Last updated: 1 May 2023
I get lots of questions about greasing and grease in the email. So I’m going to tell you 12 things you probably need to know when you’re picking out grease for your equipment.
How grease works
Grease is formulated to release oil and contains a thickening agent such as lithium, calcium, or polyurea, as well as a base oil with a specific viscosity. The base oil is the one that will seep out over time. For example, a 5w30 engine oil is a thin oil that might seep out, while a heavy machine might require a thicker oil, such as a 90w or a gear oil, which would also seep out.
There are many different choices for grease
And there’s a number. If you look at what we would have available worldwide there’d be 34 different kinds of grease. And most of those are gonna be specialty products. But even when you go into a store you’re looking at probably a dozen brands with a few different grades or types of grease at the store and you’re gonna feel probably intimidated. And there are a few simple things that we can tell you that you’re gonna be able to eliminate. A lot of those greases and especially if you need grease for a compact tractor or a lawnmower, maybe one or two greases you should be looking at. You can forget the rest of them.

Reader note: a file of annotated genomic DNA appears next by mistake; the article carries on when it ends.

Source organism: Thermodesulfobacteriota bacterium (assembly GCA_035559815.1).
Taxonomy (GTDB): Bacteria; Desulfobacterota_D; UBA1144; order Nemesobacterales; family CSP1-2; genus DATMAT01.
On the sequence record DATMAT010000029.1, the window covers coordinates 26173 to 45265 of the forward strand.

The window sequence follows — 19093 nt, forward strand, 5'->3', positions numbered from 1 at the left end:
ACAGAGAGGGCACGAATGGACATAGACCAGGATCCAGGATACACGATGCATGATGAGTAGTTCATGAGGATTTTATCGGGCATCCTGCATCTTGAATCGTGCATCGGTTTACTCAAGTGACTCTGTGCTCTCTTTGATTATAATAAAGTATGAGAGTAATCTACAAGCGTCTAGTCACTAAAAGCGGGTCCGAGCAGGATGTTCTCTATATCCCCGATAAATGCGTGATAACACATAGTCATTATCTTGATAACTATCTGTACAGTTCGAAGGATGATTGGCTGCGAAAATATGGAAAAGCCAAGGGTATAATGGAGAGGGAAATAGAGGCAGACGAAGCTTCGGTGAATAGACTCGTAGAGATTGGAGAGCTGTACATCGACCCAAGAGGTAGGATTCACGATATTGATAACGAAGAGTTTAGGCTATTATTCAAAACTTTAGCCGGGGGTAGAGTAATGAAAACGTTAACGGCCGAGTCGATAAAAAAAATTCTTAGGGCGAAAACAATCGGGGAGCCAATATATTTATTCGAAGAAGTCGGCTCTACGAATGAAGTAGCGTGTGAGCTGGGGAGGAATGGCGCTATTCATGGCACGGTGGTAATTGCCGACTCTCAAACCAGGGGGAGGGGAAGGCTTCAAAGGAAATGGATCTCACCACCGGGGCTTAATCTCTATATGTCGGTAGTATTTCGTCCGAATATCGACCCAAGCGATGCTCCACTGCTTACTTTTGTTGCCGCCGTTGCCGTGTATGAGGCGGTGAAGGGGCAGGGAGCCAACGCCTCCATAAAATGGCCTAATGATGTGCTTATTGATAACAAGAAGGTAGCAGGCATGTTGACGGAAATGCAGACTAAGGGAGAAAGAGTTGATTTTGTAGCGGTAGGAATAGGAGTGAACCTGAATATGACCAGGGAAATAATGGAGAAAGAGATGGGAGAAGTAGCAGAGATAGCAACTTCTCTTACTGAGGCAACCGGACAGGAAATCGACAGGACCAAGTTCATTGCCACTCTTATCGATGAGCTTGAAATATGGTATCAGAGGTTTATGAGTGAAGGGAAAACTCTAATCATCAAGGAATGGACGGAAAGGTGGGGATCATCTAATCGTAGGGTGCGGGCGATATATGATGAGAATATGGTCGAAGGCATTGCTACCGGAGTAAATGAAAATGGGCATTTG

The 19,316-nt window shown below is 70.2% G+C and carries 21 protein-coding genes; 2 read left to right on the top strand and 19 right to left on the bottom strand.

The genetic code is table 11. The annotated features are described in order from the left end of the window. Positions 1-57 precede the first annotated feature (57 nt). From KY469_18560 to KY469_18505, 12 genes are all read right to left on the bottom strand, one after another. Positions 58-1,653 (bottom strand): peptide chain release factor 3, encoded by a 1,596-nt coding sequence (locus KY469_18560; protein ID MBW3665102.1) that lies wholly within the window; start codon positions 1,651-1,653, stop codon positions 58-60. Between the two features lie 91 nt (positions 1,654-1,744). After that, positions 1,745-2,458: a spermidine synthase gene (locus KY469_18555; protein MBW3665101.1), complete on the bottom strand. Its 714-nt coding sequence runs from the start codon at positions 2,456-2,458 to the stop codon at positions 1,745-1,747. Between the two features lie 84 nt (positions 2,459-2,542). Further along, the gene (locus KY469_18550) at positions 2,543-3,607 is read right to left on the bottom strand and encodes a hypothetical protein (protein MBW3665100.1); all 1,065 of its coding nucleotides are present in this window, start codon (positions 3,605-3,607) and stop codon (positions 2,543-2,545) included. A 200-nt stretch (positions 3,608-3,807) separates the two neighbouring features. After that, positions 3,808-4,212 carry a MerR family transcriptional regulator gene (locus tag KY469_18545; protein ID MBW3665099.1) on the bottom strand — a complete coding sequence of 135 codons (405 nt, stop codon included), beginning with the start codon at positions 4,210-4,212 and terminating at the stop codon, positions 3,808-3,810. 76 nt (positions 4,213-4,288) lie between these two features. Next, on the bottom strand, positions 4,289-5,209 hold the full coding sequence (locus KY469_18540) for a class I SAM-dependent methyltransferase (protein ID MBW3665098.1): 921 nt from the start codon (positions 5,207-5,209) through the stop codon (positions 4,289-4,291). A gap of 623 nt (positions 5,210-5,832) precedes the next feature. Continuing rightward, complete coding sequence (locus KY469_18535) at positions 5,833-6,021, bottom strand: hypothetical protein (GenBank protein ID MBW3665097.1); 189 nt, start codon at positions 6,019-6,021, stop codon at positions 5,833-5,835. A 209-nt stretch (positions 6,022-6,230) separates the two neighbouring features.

Viscosity is important
When you’re looking at a compact tractor you’re gonna have pins and bushings you should probably be looking at a base oil viscosity of 100 centistokes (cSt) to 200 centistokes. The pins and bushings are small there’s not a ton of wear or ton of pressure. And you don’t want to use a thick base oil on a small machine because it just creates extra friction and it’s going to take more power to get that bearing to turn or it’s not gonna provide the proper lubrication it might not work around a pin that doesn’t have a lot of pressure on it.